Some disasters defy logic, order and reason. My students go on talking about their projects but suddenly I am thinking of a detail from that news article I read. So many of those who succumb to COVID-19 die completely alone, mourned by family who cannot even come to the hospital to hold the beloved’s hands. Meanwhile, protesters gather in crowds at statehouses to demand a return to “normal” life, to go back to the way things were before — when people could go grocery shopping, or go to a baseball game, or get a meal with friends without worrying about their own or others’ mortality all the time. 

The responsibility we have to protect and preserve one another isn’t new, but this disaster has made it newly explicit, and perhaps whatever it was about the past that allowed us to ignore that responsibility for so long isn’t something we should want to return to. As writers, we can do more than document and bear witness to the scale of our own or others’ suffering, I tell my students. We can write stories that show a way through. 

Before we end the call, I ask my students to assure me they have enough money to pay their rent, that they are eating vegetables and doing at least three things that bring them joy every week — it’s an assignment and therefore mandatory. After class, I take a few moments to reorient my role to the one I play at home. I read an article about how to grow more food from my yard and look for a recipe for hummingbird food. A news alert tells me that a new model predicts that, at its peak, this new virus will claim the lives of 3,000 people in this country every day.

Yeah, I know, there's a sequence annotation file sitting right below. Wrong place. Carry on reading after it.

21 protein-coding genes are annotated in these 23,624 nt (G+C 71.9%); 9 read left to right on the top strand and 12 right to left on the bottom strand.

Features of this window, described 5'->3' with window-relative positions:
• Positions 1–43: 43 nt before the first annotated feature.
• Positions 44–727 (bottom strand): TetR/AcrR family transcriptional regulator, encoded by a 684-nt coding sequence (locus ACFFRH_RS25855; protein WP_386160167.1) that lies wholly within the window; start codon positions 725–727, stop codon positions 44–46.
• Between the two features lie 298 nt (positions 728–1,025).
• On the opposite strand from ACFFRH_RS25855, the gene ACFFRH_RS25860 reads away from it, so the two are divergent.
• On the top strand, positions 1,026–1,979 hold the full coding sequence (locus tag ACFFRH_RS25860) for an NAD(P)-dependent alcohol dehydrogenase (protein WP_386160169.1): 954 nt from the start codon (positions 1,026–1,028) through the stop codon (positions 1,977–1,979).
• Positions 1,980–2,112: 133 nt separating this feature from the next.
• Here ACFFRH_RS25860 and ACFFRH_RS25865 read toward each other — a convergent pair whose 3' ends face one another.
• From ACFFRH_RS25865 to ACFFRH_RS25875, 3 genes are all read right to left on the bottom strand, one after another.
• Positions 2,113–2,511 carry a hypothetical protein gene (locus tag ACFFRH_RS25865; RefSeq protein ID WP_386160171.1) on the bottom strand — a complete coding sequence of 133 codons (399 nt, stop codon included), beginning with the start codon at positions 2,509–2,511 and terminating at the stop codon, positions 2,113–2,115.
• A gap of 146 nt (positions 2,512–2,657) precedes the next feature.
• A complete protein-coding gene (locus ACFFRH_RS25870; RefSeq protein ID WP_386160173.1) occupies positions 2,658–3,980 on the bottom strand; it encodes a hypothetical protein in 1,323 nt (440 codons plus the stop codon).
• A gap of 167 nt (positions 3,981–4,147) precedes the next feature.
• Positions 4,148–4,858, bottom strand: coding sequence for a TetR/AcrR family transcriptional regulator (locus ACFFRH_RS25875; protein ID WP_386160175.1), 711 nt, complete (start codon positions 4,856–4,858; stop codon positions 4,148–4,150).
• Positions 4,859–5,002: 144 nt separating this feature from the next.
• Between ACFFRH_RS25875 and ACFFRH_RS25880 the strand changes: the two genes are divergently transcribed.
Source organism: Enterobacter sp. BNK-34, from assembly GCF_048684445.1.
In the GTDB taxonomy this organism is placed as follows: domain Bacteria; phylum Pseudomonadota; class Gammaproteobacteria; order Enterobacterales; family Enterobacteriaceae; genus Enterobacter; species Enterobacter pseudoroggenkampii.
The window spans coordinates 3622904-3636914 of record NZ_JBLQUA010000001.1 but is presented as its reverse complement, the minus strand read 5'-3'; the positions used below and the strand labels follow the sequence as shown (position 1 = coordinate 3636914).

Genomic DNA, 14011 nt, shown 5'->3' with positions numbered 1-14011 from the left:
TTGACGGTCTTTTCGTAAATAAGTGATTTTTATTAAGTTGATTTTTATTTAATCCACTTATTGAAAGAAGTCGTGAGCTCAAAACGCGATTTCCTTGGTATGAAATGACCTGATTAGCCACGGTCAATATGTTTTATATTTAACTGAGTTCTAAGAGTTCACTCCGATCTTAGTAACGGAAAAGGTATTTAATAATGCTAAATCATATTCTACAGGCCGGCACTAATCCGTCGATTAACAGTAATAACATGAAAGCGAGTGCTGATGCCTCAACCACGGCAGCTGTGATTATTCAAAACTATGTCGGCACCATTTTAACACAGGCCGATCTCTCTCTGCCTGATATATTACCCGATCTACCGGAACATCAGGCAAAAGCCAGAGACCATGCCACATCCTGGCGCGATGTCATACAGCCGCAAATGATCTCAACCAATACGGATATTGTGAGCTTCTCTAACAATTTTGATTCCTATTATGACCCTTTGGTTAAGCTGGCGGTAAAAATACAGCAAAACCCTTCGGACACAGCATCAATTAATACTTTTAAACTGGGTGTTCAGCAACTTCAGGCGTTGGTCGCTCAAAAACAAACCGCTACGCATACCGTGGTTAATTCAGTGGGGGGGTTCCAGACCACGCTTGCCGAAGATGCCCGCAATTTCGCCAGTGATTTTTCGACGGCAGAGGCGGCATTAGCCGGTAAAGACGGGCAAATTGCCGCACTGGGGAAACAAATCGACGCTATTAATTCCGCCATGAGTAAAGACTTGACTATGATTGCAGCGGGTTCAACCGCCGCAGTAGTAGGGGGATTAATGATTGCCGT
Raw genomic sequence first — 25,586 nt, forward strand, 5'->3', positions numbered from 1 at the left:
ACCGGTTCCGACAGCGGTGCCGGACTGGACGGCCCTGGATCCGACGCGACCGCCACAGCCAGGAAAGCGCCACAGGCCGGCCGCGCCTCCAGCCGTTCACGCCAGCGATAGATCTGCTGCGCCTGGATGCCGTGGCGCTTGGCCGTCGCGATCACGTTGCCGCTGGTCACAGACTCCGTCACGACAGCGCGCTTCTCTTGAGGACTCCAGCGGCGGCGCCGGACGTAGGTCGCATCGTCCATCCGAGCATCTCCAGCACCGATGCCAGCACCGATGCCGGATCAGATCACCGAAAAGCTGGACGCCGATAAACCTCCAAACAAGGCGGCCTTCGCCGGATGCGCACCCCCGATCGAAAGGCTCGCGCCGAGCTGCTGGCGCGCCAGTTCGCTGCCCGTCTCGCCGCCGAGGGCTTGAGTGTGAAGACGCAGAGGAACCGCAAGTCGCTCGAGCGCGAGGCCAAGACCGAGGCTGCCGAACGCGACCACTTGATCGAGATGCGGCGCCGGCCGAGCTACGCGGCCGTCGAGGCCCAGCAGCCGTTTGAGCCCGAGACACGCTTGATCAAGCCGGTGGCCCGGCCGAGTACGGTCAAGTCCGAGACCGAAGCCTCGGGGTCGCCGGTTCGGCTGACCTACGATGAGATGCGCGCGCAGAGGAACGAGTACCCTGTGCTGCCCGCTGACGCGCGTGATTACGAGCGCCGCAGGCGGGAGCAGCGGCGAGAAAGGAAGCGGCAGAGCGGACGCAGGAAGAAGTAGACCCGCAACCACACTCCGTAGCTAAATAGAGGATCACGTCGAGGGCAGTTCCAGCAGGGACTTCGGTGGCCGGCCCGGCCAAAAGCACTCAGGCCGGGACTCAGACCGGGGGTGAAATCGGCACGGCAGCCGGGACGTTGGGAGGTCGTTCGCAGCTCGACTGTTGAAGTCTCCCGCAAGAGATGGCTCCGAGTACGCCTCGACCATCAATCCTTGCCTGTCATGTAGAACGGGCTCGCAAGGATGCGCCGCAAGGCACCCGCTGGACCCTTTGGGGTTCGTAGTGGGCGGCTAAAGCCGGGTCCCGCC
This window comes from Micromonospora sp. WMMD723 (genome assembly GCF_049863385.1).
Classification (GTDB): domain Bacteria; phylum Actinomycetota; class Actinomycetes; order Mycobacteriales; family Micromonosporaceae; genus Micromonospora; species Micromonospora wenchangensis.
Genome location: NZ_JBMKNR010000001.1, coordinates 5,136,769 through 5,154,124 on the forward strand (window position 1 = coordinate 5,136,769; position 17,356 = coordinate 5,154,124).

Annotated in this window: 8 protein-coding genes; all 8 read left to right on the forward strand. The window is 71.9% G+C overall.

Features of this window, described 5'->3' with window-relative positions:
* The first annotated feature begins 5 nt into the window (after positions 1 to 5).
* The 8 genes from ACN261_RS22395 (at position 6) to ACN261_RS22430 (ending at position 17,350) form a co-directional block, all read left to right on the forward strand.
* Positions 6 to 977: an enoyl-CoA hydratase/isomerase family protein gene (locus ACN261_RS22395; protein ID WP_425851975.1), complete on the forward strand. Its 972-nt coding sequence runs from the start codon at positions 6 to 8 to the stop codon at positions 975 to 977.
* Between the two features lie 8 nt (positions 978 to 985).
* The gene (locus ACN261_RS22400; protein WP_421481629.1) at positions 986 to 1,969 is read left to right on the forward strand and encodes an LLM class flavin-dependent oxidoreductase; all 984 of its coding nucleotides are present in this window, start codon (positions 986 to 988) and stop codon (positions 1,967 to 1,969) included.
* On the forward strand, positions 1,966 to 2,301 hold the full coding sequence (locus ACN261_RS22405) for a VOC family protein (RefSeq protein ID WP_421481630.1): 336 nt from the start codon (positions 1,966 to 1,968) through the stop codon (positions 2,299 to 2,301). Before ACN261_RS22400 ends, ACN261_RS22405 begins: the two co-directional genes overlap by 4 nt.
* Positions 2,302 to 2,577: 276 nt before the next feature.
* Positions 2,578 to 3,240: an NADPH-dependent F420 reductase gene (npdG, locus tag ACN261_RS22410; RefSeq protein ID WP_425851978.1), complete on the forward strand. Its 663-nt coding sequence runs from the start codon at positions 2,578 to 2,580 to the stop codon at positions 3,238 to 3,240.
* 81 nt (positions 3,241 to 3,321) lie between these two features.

I find my 9 year old sprawled on the living room couch playing Minecraft and my teenager watching anime in one window and “reading” in another, but THE SCHEDULE does not dictate that now is the time for Minecraft or anime. I compel them both to log off, to take a break and to join me in the kitchen to make hummingbird food for the feeder that arrived in the mail. Hummingbirds are also pollinators, I tell my son, who assures me he knows this already. We mix together the water and sugar in a saucepan. It takes time for the sugar to dissolve. It takes time for the mixture to cool before pouring it carefully into the glass vial that screws into the colorful base. We carry it out to the backyard, where we hang it on a hook on the fence. It will take time for the hummingbird to arrive, if indeed it ever does. And so we wait. 

Lacy M. Johnson is an assistant professor of creative writing at Rice. In April, she won the prestigious 2020 Guggenheim Fellowship in the field of general nonfiction.



To read more stories from our Summer 2020 issue on COVID-19, go here.